Winter-Hardy Tetraploids of R. carolinianum and R. racemosum, and their Tetraploid Hybrids
W. L. Tolstead, Ph.D.
Professor of Biology
Davis and Elkins College, Elkins, West Virginia
Joseph F. Glencoe
Professor of Biology
West Virginia Wesleyan College, Buckhannon, West Virginia
Winter-hardy and drought resistant plants were selected from large populations of colchicine induced polyploids of Rhododendron carolinianum Rhed. These plants were then hybridized with Rhododendron augustinii Hemsley and Rhododendron racemosum Franchet. The resulting hybrids are worthy of description, show some horticultural promise, and provide a genetic base for further breeding experiments. This is the first known report of a tetraploid form of Rhododendron racemosum based on morphological characteristics.
The work reported here took place over the thirty year period from the spring of 1958 through the summer of 1988. The original goal was to develop through natural selection a winter hardy form of
Rhed., and then either select for tetraploidy or induce tetraploidy into the hardy stock. Colchicine induced tetraploidy in
was accomplished by August E. Kehr (1971), but his plants were not hardy in the climate at the Tolstead nursery. The hybridization projects were started in 1984.
Twelve original bushes of Rhododendron carolinianum Rhed. were purchased from Tingles Nursery of Pittsville, Maryland, in 1958 and planted in the cold greenhouse at the Tolstead nursery near Elkins, West Virginia. The climate in the Elkins area is very erratic, especially in late winter and spring, with warm-up spells in February and March and late frosts in April and May. Minimum winter temperatures as low as -28 degrees Fahrenheit have been recorded at the nursery.
After five years, an excellent seed crop was produced by these original plants and approximately 150,000 seedlings were germinated. Eighteen of these seedlings were selected as possible tetraploids based on the morphological characteristics of deeper green color, thicker stems, and fleshier cotyledons as reported for tetraploid R. carolinianum by Kehr (1971). These eighteen plants and their descendants were selected for hardiness over the period 1963 to 1985. Winter-hardy and drought resistant strains were obtained. These were also considered hypothetical tetraploids based on careful morphological comparisons with known tetraploids (Kehr, 1966, 1971).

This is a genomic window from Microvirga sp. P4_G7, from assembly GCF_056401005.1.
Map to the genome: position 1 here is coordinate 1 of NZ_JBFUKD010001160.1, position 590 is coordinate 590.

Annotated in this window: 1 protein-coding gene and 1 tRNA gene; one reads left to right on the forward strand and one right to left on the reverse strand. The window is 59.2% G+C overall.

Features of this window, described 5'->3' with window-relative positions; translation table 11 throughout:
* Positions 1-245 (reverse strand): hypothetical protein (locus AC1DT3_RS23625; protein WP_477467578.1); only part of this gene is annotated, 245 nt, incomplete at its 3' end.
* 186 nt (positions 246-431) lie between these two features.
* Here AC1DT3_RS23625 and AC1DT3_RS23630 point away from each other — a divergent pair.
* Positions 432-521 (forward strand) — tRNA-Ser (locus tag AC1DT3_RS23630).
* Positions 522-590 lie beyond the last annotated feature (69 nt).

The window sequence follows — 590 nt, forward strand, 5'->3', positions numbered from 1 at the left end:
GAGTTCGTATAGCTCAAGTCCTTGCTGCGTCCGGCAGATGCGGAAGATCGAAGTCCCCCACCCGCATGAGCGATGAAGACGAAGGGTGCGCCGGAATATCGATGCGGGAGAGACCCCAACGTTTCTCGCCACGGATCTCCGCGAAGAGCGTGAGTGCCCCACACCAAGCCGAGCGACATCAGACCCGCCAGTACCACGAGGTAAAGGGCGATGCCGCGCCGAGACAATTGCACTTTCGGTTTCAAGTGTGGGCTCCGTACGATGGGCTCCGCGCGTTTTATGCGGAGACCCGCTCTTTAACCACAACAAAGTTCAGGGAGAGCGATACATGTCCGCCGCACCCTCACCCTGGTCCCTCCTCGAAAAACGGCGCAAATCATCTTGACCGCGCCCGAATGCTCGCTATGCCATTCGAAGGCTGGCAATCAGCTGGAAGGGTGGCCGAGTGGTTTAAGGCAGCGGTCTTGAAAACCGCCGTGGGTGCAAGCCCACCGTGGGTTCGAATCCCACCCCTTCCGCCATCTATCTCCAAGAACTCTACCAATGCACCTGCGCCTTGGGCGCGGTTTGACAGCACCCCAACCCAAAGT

Chromosome counts were attempted with minimal success. Microsporocytes, root tips, and terminal shoot tips were pretreated with various concentrations of colchicine (0.01% to 0.1%) for 0.5 to 3 hours, fixed in Carnoy's solution and stained with acetocarmine and iron-propriono-carmine using the squash technique. The chromosomes were very thin and short and difficult to count. However, in microsporocytes of these suspected tetraploids there are most definitely more than n = 13 and certainly fewer than n = 39 chromosomes. This leaves us to speculate that the plants are very likely tetraploid as their general morphology indicates.
An attempt to induce polyploidy into R. carolinianum was made using the following technique. Approximately 100,000 seeds were obtained from a single diploid bush and germinated on felt which was pretreated with 0.02 percent colchicine. Most of the seeds germinated, but only two survived to maturity. These plants showed all the same morphological characteristics of the other suspected tetraploids, having thicker and stouter stems, and thicker, greener leaves which average one centimeter wider and longer than the typical diploid leaves. Flowering in mid May is one to two weeks later than the original diploid plants, and the corollas average 0.5 mm. longer and wider. The flower color is almost white rather than pink as in the original stock.